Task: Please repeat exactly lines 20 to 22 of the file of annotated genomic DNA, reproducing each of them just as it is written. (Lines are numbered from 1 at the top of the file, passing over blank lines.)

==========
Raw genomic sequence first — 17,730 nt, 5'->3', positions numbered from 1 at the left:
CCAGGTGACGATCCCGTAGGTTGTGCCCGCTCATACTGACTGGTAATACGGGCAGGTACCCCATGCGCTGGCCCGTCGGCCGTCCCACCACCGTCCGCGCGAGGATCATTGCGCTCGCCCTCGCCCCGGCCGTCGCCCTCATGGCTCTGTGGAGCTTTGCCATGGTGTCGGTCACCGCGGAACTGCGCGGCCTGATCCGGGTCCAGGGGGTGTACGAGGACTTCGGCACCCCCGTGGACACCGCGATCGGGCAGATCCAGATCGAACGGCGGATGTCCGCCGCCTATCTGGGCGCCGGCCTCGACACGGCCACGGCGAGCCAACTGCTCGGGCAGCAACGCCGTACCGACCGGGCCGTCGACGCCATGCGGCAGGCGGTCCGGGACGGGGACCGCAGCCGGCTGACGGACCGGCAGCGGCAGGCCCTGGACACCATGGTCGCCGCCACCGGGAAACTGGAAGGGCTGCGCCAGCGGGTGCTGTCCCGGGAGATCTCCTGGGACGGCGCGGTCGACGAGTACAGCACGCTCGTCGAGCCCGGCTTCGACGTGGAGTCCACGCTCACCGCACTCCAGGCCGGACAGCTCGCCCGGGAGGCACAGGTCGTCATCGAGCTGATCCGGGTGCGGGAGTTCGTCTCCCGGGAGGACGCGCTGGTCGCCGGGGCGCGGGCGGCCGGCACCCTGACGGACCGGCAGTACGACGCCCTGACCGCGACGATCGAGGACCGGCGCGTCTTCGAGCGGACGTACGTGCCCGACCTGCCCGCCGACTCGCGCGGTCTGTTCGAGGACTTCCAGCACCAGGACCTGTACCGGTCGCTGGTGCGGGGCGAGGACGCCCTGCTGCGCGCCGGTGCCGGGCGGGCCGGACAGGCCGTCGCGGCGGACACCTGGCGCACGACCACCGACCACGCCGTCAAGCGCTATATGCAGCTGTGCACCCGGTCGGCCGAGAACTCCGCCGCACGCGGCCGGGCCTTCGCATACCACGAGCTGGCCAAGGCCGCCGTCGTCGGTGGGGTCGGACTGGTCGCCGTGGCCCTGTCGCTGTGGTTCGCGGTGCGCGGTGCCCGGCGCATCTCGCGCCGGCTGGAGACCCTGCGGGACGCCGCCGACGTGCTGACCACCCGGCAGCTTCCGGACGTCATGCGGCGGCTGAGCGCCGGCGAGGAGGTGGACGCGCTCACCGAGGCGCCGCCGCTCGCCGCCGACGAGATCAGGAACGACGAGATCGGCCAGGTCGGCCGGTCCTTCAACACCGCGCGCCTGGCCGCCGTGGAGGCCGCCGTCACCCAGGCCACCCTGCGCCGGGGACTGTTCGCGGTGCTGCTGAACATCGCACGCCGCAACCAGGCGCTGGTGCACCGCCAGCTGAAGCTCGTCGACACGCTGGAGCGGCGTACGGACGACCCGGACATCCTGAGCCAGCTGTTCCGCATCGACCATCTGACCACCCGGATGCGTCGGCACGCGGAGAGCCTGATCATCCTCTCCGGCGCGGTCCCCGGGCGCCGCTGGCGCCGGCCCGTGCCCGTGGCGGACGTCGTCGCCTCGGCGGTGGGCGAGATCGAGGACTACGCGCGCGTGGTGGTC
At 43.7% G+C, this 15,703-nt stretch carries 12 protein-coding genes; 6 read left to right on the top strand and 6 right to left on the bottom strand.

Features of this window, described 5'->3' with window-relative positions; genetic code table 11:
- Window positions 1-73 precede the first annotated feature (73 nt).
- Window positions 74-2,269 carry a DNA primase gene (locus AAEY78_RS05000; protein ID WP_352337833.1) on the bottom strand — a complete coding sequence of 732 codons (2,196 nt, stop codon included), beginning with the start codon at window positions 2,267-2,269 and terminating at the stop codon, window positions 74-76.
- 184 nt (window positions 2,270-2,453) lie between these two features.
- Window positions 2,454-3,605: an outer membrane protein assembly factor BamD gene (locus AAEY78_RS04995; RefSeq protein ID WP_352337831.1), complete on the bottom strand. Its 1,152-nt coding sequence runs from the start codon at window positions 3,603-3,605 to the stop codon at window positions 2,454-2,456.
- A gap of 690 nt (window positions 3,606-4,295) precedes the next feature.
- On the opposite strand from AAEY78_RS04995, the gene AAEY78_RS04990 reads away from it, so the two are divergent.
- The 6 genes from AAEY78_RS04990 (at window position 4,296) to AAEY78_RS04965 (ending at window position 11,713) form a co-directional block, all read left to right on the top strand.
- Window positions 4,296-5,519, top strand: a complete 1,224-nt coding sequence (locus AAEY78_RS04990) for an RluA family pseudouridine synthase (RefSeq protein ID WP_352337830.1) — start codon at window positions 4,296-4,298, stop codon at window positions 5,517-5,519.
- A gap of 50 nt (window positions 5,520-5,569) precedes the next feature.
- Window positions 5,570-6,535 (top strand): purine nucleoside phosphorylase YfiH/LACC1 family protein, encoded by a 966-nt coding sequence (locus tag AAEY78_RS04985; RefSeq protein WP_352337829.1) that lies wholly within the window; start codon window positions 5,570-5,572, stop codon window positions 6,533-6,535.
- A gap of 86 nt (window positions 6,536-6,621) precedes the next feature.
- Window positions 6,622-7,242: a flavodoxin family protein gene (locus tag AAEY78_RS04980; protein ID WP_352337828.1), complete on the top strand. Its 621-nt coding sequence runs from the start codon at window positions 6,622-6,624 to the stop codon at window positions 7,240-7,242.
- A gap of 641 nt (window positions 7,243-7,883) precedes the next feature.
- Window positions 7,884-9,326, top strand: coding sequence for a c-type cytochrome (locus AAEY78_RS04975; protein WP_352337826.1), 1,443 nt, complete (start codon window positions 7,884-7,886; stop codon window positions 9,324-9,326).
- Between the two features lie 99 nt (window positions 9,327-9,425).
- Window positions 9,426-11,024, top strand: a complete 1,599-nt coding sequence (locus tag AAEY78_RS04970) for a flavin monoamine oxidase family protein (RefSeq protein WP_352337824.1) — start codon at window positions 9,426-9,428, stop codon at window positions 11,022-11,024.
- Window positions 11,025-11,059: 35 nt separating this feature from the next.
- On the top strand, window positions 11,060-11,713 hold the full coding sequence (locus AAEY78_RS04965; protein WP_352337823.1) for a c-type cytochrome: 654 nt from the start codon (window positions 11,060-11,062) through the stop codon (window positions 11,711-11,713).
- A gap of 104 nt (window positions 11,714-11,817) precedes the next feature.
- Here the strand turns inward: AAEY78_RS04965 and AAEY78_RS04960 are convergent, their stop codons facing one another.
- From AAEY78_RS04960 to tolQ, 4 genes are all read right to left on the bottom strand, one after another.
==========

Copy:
- Window positions 9,426-11,024, top strand: a complete 1,599-nt coding sequence (locus tag AAEY78_RS04970) for a flavin monoamine oxidase family protein (RefSeq protein WP_352337824.1) — start codon at window positions 9,426-9,428, stop codon at window positions 11,022-11,024.
- Window positions 11,025-11,059: 35 nt separating this feature from the next.
- On the top strand, window positions 11,060-11,713 hold the full coding sequence (locus AAEY78_RS04965; protein WP_352337823.1) for a c-type cytochrome: 654 nt from the start codon (window positions 11,060-11,062) through the stop codon (window positions 11,711-11,713).